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Title: An investigation into protein and lipid binding by the phosphatidylinositol transfer protein RdgBβ
Author: Garner, K. L.
ISNI:       0000 0004 2732 7441
Awarding Body: University College London (University of London)
Current Institution: University College London (University of London)
Date of Award: 2012
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The phosphatidylinositol transfer proteins (PITPs) are a family of lipid carrier proteins that bind and transfer phosphatidylinositol (PI) and phosphatidylcholine (PC) between membranes. PITPs are commonly involved in phosphoinositide-requiring processes, including phospholipase C and PI 3-kinase signalling, and membrane trafficking. In this study I focus on the uncharacterised soluble PITP, RdgBβ (PITPNC1). The lipid binding and transfer properties of RdgBβ have scarcely been characterised, and the function of RdgBβ is completely unknown. I uncover that RdgBβ interacts with 14-3-3 through its long, disordered C-terminus. RdgBβ is ubiquitinated and subject to rapid degradation in cells, and binding of 14-3-3 via two phosphorylated residues may serve to protect the protein from protease digestion. Whereas RdgBβ binds 14-3-3 under basal conditions, I deduce that, upon stimulation of cells with phorbol ester, RdgBβ binds the Angiotensin II receptor (AT1R)-associated protein, ATRAP, via its N-terminal PITP domain. Others have shown that ATRAP suppresses Angiotensin II signalling by uncoupling AT1R from G proteins and promoting AT1R internalisation. I find that the RdgBβ-ATRAP interaction is blocked by inhibition of protein kinase C or protein synthesis, and may function to re-localise RdgBβ to the membrane in stimulated cells. Unexpectedly, I find that RdgBβ binds PI and phosphatic acid (PA), rather than PI and PC, and that binding of PA is increased by stimulation of cells with GTPγS. Mass spectrometry is used to analyse the molecular species of PI and PA bound by RdgBβ, and reveals that whereas RdgBβ is non-selective in its binding of PI, it selects short-chain monounsaturated or saturated PA species, likely derived from the hydrolysis of PC by phospholipase D.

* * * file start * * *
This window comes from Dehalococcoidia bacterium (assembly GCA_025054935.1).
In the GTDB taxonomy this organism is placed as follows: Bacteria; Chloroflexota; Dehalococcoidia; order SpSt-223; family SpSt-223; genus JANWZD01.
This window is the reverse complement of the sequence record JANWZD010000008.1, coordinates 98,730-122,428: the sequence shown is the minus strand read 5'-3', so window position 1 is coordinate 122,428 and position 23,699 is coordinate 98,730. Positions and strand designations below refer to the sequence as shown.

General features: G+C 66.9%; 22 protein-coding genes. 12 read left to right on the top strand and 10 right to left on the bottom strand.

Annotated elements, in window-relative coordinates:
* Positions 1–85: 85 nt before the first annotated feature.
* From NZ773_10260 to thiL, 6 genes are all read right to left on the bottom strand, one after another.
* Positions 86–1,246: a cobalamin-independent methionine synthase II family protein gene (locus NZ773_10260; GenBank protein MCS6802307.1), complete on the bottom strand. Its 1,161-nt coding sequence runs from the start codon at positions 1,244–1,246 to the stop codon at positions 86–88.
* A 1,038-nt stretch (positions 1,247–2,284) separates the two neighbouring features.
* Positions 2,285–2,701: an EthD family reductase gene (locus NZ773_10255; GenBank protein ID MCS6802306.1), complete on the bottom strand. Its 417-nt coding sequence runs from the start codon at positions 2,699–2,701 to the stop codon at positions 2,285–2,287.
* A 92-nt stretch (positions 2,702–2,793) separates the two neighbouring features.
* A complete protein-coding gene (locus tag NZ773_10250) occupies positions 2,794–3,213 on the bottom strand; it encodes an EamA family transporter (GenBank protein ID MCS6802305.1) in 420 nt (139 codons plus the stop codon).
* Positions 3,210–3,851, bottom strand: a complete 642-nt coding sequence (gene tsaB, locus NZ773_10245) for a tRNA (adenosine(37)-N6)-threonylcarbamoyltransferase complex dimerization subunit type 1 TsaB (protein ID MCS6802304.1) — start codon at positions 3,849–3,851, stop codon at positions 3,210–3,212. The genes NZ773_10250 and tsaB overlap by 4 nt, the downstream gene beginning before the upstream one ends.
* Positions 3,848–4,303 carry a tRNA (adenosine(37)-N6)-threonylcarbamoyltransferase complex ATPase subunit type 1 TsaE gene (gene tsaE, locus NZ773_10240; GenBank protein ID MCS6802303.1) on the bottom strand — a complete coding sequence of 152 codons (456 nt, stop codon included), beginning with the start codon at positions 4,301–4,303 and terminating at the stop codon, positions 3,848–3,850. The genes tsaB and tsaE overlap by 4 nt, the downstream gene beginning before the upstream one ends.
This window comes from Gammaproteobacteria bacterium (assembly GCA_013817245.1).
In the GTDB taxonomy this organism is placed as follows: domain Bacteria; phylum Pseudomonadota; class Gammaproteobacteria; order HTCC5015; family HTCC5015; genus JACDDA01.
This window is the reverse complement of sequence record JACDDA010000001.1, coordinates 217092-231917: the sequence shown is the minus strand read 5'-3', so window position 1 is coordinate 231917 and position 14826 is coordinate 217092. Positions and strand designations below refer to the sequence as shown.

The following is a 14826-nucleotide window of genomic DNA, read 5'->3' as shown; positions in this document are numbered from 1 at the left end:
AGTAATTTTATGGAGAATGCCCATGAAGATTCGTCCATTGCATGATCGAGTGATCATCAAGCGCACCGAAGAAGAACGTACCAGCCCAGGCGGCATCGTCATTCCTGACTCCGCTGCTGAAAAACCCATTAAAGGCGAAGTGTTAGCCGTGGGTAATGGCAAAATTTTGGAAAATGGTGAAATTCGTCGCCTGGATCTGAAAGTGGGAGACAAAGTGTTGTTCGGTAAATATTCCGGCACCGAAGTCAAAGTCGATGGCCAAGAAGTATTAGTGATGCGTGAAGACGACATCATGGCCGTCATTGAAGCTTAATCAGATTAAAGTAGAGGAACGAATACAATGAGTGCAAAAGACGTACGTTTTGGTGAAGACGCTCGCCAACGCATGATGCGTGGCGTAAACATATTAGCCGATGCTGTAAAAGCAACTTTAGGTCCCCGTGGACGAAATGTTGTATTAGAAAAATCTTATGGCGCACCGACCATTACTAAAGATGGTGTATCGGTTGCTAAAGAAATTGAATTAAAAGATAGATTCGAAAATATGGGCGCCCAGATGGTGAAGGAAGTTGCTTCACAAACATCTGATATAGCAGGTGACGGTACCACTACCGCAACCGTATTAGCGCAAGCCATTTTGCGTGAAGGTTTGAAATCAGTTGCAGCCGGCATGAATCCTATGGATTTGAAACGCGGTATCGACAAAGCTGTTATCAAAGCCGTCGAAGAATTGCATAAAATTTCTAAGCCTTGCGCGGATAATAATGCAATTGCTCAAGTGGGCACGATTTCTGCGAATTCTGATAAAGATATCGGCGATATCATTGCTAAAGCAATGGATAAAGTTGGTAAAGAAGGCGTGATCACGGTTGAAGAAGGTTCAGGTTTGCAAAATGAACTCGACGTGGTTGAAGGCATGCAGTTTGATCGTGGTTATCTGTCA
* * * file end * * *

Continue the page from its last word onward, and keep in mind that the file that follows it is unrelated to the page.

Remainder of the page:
Supervisor: Not available Sponsor: Not available
Qualification Name: Thesis (Ph.D.) Qualification Level: Doctoral
EThOS ID:  DOI: Not available